Top 5 Stories of the Week: The Myth of the 8-Hour Sleep and Other Bad Business Beliefs

March 2, 2012

It was a myth-busting week on LinkedIn. In article after article, top authors took widely held business beliefs and crushed them. Thought your best employees were the ones who fit their job descriptions? You're way off.  Believe that you need 8 hours of sleep? Clearly you haven't been reading 16th Century French doctor manuals.  Insist that happiness will come when you hit your sales goals? You've got it backward, bub. Here's the full list:

Top 5 most-shared articles by LinkedIn members (Feb. 23, 2012 — Mach 1, 2012) Follow @LinkedInToday

  1. 8 Qualities of Remarkable Employees (Inc.)
  2. The myth of the eight-hour sleep (BBC)
  3. Gorgeous iPhone 5 Concept Looks Insanely Great (Mashable)
  4. Happiness Makes Your Brain Work Better (Inc.)
  5. Facebook's New, Entirely Social Ads Will Recreate Marketing (Fast Company)

Let's start with the BBC's sleep story. Not surprisingly, this piece was most widely shared by people in sleep-deprived industries like IT, computer software, design and higher education. For anyone who has spent their days pounding Red Bull while lamenting the poor sleep they got last night, the BBC brings sweet relief: Until the late 17th Century, the idea that you needed one long snooze was laughable. Instead, people used to sleep a few hours around dusk, wake up, write or smoke (or both), then sleep again. Candle lighting, however, started to mess with our sleep cycles. Lit streets meant people could stay out later with less fear of getting robbed and lit coffee houses gave people a place to go. Humanity pivoted and the two-sleep system was dead.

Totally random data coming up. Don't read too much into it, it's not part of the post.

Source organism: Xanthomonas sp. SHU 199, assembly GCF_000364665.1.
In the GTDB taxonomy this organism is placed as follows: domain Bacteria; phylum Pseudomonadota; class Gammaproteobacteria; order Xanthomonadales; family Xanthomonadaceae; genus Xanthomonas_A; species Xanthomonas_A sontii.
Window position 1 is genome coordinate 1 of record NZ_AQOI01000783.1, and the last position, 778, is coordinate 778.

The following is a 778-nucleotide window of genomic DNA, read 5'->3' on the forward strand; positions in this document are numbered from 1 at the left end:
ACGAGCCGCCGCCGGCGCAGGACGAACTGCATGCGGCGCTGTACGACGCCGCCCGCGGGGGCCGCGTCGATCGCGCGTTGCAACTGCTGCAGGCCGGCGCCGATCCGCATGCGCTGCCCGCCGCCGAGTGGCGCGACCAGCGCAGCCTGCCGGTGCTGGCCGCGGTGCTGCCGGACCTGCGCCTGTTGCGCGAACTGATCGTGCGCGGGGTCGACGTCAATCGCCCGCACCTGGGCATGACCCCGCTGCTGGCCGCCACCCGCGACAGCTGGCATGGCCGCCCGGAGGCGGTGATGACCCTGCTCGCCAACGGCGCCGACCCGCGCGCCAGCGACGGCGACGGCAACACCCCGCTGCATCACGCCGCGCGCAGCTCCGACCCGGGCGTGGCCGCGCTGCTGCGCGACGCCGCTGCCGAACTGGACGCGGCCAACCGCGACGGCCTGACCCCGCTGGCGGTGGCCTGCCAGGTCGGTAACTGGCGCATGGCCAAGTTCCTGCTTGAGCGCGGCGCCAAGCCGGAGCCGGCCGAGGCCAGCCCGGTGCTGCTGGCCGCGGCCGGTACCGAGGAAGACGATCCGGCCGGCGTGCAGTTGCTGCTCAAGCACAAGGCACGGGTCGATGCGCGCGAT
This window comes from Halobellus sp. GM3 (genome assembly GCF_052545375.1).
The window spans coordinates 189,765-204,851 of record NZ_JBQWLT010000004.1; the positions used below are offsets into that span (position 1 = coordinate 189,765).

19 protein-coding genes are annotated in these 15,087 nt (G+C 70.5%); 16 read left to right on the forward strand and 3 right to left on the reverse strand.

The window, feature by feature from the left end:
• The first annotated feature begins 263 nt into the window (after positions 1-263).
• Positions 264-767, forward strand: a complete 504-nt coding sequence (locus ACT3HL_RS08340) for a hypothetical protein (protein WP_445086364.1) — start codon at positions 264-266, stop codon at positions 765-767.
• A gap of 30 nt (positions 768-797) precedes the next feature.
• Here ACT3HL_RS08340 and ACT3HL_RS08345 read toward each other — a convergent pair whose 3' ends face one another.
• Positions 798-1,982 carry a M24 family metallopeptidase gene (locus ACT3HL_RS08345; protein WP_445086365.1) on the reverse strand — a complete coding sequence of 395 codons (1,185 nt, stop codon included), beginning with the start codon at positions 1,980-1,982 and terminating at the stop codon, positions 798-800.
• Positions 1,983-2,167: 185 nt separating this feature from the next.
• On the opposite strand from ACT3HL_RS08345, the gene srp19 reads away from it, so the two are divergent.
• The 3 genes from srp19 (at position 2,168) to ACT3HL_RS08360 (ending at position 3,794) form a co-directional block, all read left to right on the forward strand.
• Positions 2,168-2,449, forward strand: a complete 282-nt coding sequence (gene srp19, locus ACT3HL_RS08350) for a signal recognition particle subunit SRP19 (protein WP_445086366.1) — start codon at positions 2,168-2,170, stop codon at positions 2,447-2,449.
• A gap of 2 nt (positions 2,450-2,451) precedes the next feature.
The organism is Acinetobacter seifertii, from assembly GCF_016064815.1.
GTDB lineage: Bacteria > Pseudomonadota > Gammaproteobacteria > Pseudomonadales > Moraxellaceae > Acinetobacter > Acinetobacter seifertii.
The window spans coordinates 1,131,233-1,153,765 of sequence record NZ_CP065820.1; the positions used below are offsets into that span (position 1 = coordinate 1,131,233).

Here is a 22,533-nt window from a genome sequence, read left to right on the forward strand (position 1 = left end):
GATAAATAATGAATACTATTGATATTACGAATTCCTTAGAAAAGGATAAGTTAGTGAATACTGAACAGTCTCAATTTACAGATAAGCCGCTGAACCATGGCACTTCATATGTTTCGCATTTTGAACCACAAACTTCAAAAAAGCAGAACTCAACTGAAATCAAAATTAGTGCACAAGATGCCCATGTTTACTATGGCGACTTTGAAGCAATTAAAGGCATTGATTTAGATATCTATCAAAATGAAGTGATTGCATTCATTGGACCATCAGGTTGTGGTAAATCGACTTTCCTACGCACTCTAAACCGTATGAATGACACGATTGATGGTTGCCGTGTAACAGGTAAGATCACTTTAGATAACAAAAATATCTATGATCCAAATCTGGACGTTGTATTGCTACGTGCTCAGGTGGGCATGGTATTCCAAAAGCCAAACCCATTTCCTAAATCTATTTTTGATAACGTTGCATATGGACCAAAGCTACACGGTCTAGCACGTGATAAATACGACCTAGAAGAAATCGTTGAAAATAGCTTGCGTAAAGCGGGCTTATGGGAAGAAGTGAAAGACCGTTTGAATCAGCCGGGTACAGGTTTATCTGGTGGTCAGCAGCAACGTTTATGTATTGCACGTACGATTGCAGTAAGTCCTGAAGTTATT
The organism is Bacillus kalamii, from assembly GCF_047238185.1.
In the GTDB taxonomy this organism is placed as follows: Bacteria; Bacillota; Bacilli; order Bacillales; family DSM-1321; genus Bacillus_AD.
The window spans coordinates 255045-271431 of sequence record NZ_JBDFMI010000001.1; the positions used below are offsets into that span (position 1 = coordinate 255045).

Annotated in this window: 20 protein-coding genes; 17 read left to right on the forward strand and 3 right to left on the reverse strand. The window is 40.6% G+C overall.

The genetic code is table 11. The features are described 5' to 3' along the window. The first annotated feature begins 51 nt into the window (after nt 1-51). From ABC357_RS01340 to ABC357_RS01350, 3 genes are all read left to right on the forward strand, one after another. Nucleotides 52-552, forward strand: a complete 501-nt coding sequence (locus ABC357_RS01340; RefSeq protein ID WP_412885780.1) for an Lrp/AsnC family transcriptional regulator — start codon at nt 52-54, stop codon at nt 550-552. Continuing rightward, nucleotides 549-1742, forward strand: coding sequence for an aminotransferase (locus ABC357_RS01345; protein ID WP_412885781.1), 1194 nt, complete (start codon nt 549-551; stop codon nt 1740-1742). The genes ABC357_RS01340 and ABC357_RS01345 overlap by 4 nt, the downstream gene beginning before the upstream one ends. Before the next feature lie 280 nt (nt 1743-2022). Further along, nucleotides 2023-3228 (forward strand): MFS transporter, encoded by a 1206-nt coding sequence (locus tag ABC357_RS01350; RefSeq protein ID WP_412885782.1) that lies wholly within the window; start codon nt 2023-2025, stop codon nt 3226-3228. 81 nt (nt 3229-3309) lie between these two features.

Today, most people seem to have adapted quite well to the eight-hour sleep, but [sleep historian] Ekirch believes many sleeping problems may have roots in the human body's natural preference for segmented sleep as well as the ubiquity of artificial light.

Now, of course, we're lucky to get even one of those sleep chunks in. Eight hours may be unrealistic, but with so much work to take care of (not to mention Facebooking, Wording with Friends, etc.) two sleeps seems even more impossible to pull off. Some of the other treasured ideas under fire this week:  Jeff Haden at Inc. looks at all the somewhat quirky,  status-quo challenging people in an office and says these are your most remarkable employees.

Unusual personalities shake things up, make work more fun, and transform a plain-vanilla group into a team with flair and flavor. People who aren't afraid to be different naturally stretch boundaries and challenge the status quo, and they often come up with the best ideas.

The comments on the article filled up with such "unusual personalities" complaining that either their peers hated them for their quirks or managers didn't hire them because they didn't fit the bill. Clearly finding and grooming remarkable employees is something that still needs some work. And also at Inc., Jessica Stillman challenges long-held beliefs about happiness, saying that success doesn't make you happy, being happy brings success. She cites a researcher at Harvard who has studied how the brain deals with happiness. The more primed you are for being happy, the better chance you'll have of achieving it. Getting there isn't that hard, either. Explains study author Shawn Achor:

What we found was something as simple as writing down three things you're grateful for every day for 21 days in a row significantly increases your level of optimism and it holds for the next six months. The research is amazing. It proves we actually can change.

And if you really feel like taking on the world, try writing down those affirmations after your first sleep. You'll be well rested, well adjusted and just quirky enough to be the most remarkable person at your job.

Here are the most-shared stories by professionals in the following industries:

Topics